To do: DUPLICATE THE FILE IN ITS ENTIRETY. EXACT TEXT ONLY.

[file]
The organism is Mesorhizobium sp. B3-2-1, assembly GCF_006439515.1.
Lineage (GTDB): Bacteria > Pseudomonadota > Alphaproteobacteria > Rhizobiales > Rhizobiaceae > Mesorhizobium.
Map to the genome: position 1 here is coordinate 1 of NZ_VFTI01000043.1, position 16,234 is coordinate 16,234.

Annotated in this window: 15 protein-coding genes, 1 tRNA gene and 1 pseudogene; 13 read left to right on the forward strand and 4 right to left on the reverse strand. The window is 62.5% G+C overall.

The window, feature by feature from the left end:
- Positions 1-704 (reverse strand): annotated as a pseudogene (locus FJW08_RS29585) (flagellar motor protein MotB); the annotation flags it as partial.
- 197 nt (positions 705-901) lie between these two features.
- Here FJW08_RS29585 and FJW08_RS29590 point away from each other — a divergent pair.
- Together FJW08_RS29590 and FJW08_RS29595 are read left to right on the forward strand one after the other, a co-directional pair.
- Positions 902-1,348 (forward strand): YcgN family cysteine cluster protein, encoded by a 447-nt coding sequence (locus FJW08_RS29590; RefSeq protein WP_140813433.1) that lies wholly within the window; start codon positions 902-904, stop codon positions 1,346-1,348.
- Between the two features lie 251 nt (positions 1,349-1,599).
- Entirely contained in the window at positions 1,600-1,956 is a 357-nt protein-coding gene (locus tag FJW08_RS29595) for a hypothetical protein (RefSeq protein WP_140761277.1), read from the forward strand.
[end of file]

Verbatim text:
The organism is Mesorhizobium sp. B3-2-1, assembly GCF_006439515.1.
Lineage (GTDB): Bacteria > Pseudomonadota > Alphaproteobacteria > Rhizobiales > Rhizobiaceae > Mesorhizobium.
Map to the genome: position 1 here is coordinate 1 of NZ_VFTI01000043.1, position 16,234 is coordinate 16,234.

Annotated in this window: 15 protein-coding genes, 1 tRNA gene and 1 pseudogene; 13 read left to right on the forward strand and 4 right to left on the reverse strand. The window is 62.5% G+C overall.

The window, feature by feature from the left end:
- Positions 1-704 (reverse strand): annotated as a pseudogene (locus FJW08_RS29585) (flagellar motor protein MotB); the annotation flags it as partial.
- 197 nt (positions 705-901) lie between these two features.
- Here FJW08_RS29585 and FJW08_RS29590 point away from each other — a divergent pair.
- Together FJW08_RS29590 and FJW08_RS29595 are read left to right on the forward strand one after the other, a co-directional pair.
- Positions 902-1,348 (forward strand): YcgN family cysteine cluster protein, encoded by a 447-nt coding sequence (locus FJW08_RS29590; RefSeq protein WP_140813433.1) that lies wholly within the window; start codon positions 902-904, stop codon positions 1,346-1,348.
- Between the two features lie 251 nt (positions 1,349-1,599).
- Entirely contained in the window at positions 1,600-1,956 is a 357-nt protein-coding gene (locus tag FJW08_RS29595) for a hypothetical protein (RefSeq protein WP_140761277.1), read from the forward strand.